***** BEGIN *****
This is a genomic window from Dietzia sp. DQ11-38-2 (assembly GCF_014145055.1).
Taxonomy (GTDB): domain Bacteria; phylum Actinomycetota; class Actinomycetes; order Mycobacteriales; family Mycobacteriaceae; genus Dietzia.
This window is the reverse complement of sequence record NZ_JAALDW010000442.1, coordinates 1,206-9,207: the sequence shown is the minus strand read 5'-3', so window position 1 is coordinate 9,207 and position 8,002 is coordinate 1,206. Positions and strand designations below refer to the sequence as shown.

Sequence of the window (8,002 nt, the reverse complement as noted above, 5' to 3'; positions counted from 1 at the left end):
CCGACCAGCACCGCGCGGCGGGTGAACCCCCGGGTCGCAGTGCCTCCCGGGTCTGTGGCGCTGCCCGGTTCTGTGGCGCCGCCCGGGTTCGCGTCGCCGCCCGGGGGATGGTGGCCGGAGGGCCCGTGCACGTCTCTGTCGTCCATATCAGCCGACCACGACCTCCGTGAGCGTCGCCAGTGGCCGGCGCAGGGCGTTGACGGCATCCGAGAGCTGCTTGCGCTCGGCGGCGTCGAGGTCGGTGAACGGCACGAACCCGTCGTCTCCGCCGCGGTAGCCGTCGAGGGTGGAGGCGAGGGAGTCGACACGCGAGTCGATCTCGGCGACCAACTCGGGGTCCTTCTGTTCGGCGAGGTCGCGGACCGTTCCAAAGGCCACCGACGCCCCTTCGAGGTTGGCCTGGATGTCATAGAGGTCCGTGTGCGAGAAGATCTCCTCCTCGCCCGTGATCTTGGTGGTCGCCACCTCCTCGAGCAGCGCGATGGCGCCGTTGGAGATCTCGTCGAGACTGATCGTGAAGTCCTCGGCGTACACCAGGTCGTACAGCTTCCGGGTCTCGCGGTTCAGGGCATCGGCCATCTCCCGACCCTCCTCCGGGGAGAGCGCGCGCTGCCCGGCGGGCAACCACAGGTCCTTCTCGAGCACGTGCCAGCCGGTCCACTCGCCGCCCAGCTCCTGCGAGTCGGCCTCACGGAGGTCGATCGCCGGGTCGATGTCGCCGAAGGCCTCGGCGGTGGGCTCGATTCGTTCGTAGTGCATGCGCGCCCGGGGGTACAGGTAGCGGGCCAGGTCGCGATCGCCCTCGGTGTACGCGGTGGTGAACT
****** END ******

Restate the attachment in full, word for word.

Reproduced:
This is a genomic window from Dietzia sp. DQ11-38-2 (assembly GCF_014145055.1).
Taxonomy (GTDB): domain Bacteria; phylum Actinomycetota; class Actinomycetes; order Mycobacteriales; family Mycobacteriaceae; genus Dietzia.
This window is the reverse complement of sequence record NZ_JAALDW010000442.1, coordinates 1,206-9,207: the sequence shown is the minus strand read 5'-3', so window position 1 is coordinate 9,207 and position 8,002 is coordinate 1,206. Positions and strand designations below refer to the sequence as shown.

Sequence of the window (8,002 nt, the reverse complement as noted above, 5' to 3'; positions counted from 1 at the left end):
CCGACCAGCACCGCGCGGCGGGTGAACCCCCGGGTCGCAGTGCCTCCCGGGTCTGTGGCGCTGCCCGGTTCTGTGGCGCCGCCCGGGTTCGCGTCGCCGCCCGGGGGATGGTGGCCGGAGGGCCCGTGCACGTCTCTGTCGTCCATATCAGCCGACCACGACCTCCGTGAGCGTCGCCAGTGGCCGGCGCAGGGCGTTGACGGCATCCGAGAGCTGCTTGCGCTCGGCGGCGTCGAGGTCGGTGAACGGCACGAACCCGTCGTCTCCGCCGCGGTAGCCGTCGAGGGTGGAGGCGAGGGAGTCGACACGCGAGTCGATCTCGGCGACCAACTCGGGGTCCTTCTGTTCGGCGAGGTCGCGGACCGTTCCAAAGGCCACCGACGCCCCTTCGAGGTTGGCCTGGATGTCATAGAGGTCCGTGTGCGAGAAGATCTCCTCCTCGCCCGTGATCTTGGTGGTCGCCACCTCCTCGAGCAGCGCGATGGCGCCGTTGGAGATCTCGTCGAGACTGATCGTGAAGTCCTCGGCGTACACCAGGTCGTACAGCTTCCGGGTCTCGCGGTTCAGGGCATCGGCCATCTCCCGACCCTCCTCCGGGGAGAGCGCGCGCTGCCCGGCGGGCAACCACAGGTCCTTCTCGAGCACGTGCCAGCCGGTCCACTCGCCGCCCAGCTCCTGCGAGTCGGCCTCACGGAGGTCGATCGCCGGGTCGATGTCGCCGAAGGCCTCGGCGGTGGGCTCGATTCGTTCGTAGTGCATGCGCGCCCGGGGGTACAGGTAGCGGGCCAGGTCGCGATCGCCCTCGGTGTACGCGGTGGTGAACT